Cardiovascular (CV) mortality in chronic kidney disease (CKD) associate with traditional risk factors (1) including dyslipidaemia, diabetes, smoking and left ventricular mass hypertrophy. Furthermore, increasing evidence supports the role of non-traditional risk factors that associate with CV morbidity, especially vascular calcification (2). These risk factors are inflammation and altered mineral metabolism.
Arterial calcification is a common complication in CKD (2). Both atherosclerosis and arteriosclerosis (with soft-tissue deposition) are prevalent in uremic patients. Besides, it’s accepted that vascular calcification associates with CV mortality. The most likely culprit behind vascular calcification appears to be mineral bone metabolism (2).
Both high- and low-bone turnover can be present in CKD (3). Reduced bone metabolism in adynamic bone disease means a loss of buffer capacity for peak calcium and phosphate exposure. Thus, either calcium or phosphate levels can fluctuate, disrupting homeostasis. On contrary, hyperparathyroidism can be a source of excess calcium and phosphate, with extra-skeletal deposition. Bone can be directly and actively involved in CV disease (2,4). Bone syntheses fibroblast growth factor 23 (FGF23) can increase left ventricular hypertrophy, thus has a direct effect on the myocardium (2). In early stages of CKD, the increase in FGF23 occurs earlier than increases in phosphate or PTH levels (4,5); hence, FGF23 has been proposed as an early biomarker of phosphate overload. In later stages of CKD, FGF23 greatly increases, along with phosphate and PTH levels, eventually peaking during dialysis (5). Elevations in FGF23 correlate with left ventricular hypertrophy (6).
Clinically, FGF23 has a direct dose-response relationship with congestive heart failure and atherosclerosis (2,7,8). This means that higher FGF23 levels are associated with a higher incidence of these CV outcomes (8).
Hyperphosphatemia per se causes vascular calcification and endothelial dysfunction (7). In vitro high phosphate exposure of vascular smooth muscle can transform the cells into osteoblasts (9). In aspect of survival rates, phosphate also exhibits a dose-response relationship, with the best survival occurring in those with phosphate below target levels (10).
To sum up, rise and fall of phosphate and FGF23 levels depend on the glomerular filtration rate and dialysis treatment. Worsening kidney disease is related to increasing serum FGF23 and phosphate levels (11).
The understanding of the role of phosphate in bone metabolism has changed (12,13). Phosphate directly increases PTH and parathyroid hyperplasia (14). It is becoming much clearer that phosphate is the driving force behind overall bone metabolism, and phosphate is becoming the central issue in CKD-MBD.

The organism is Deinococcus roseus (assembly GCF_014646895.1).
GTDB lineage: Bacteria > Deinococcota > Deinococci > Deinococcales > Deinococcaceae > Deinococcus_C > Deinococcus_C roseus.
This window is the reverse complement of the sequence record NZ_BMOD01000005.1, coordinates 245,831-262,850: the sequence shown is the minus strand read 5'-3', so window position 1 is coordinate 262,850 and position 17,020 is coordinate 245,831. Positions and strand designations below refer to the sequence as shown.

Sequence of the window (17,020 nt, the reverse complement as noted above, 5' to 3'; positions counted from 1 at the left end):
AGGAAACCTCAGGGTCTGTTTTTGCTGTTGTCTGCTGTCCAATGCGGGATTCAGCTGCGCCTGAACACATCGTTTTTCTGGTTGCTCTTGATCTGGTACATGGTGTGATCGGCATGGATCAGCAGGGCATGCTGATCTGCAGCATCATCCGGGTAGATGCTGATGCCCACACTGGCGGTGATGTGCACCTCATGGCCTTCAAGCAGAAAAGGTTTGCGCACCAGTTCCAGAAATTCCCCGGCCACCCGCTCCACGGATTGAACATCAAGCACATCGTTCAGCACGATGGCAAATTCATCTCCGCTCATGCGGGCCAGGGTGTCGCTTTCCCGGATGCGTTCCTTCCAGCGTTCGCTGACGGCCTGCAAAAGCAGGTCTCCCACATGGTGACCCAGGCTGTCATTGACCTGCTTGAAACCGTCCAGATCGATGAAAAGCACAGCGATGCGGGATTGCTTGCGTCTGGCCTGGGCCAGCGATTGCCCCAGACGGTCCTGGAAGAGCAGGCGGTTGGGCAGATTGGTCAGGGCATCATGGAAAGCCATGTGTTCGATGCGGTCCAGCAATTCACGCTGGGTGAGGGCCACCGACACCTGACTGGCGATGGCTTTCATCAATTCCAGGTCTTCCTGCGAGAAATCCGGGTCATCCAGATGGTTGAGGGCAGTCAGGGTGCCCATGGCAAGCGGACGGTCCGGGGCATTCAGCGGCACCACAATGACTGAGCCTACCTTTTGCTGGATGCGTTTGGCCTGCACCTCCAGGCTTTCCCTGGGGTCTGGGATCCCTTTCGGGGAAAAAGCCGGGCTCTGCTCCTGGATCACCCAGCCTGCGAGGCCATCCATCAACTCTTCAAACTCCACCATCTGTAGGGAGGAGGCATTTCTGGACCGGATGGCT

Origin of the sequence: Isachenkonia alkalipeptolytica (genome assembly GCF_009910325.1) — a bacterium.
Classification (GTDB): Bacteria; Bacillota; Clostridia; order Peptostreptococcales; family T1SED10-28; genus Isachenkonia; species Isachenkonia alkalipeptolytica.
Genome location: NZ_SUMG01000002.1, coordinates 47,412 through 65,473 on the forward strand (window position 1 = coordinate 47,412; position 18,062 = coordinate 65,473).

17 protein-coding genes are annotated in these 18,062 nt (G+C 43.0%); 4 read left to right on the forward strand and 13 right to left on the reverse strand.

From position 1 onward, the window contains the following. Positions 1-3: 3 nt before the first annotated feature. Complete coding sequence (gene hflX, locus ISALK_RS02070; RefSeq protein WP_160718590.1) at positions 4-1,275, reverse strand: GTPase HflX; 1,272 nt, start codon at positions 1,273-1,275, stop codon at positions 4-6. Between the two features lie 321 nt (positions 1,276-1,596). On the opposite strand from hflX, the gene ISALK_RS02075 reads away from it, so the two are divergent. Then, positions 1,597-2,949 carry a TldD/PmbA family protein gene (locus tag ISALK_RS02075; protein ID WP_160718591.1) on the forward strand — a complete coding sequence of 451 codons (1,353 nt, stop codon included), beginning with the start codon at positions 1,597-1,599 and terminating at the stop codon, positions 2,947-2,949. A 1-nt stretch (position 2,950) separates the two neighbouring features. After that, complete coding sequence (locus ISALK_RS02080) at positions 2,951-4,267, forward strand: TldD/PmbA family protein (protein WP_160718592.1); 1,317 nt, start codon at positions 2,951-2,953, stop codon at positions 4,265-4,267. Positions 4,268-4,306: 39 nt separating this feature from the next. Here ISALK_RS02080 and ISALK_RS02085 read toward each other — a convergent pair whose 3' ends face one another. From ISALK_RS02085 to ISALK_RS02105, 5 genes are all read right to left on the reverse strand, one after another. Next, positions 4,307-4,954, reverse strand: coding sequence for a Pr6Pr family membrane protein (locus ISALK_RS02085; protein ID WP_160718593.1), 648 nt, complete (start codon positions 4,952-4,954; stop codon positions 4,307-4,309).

Recently, the 3Ps hypothesis for CKD was developed (12). This hypothesis deals with major risk factors for renal failure progression in CKD. The three Ps are: blood pressure, proteinuria and phosphate. With these 3Ps present in CKD patients, along with hypercalcemia, a ‘perfect storm’ of risk factors causes accelerated ageing and vascular calcification. These risk factors push vascular smooth cells to transform into ostecondro-genic cells (12).
With multiple options for the control of hyperphosphatemia, concern has been on agents calcium-free phosphate binders (13). Choice of phosphate binder for patients is influenced by several factors, including male gender, older age, post-menopause, low bone turnover, diabetes, inflammation and vascular/valvular calcification (13).
Calcium-free phosphate binders, such as sevelamer carbonate and lanthanum carbonate, have been able to reduce the progression of bone disease to adynamic bone among patients with CKD unlike calcium-based phosphate binders (15).
Importantly, data from the Current Management of Secondary Hyperparathyroidism: a Multicentre Observational Study (COSMOS) in CKD patients on dialysis demonstrated that, compared with no phosphate-binding agents, the use of phosphate-binding agents was associated with a lower risk of all-cause and CV mortality (16).
Recently, COSMOS’ investigators assessed the influence of a 2- (midweek) or 3-day (post-weekend) dialysis interval for blood withdrawal on serum levels of CKD-MBD biomarkers and their association with mortality (17). While there were no differences in serum calcium or parathyroid hormone levels between midweek and post-weekend patients, in post-weekend patients, the mean serum phosphate levels were higher compared with midweek patients (5.5±1.4 vs. 5.2±1.4 mg/dL, P<0.001). Furthermore, the range of serum phosphate with the lowest mortality risk [HR ≤1.1; midweek: 3.5–4.9 mg/dL (95% CI: 2.9–5.2 mg/dL); post-weekend: 3.8–5.7 mg/dL (95% CI: 3.0–6.4 mg/dL)] showed significant differences in the upper limit (P=0.021). In conclusion, midweek and post-weekend serum phosphate levels and their target ranges associated with the lowest mortality risk differ (17).
Interestingly, a meta-analysis demonstrated that the use of non-calcium-based phosphate binders lead to a 22% reduction in all-cause mortality in patients with CKD (risk ratio 0.78, 95% CI: 0.61, 0.98) (18).
In summary, new evidence suggests that the bone has a more central role in CKD-MBD. One of the ways which bone influences outcomes in CKD is through the production of FGF23. High FGF23 and high serum phosphate levels are directly proportional to CV events and survival. FGF23 heralds the increase in phosphate and may be an early marker for bone disease in CKD. Compared with calcium-based phosphate binders, the use of calcium-free phosphate binders is related to a lower mortality risk.
Conflicts of Interest: The authors have no conflicts of interest to declare.
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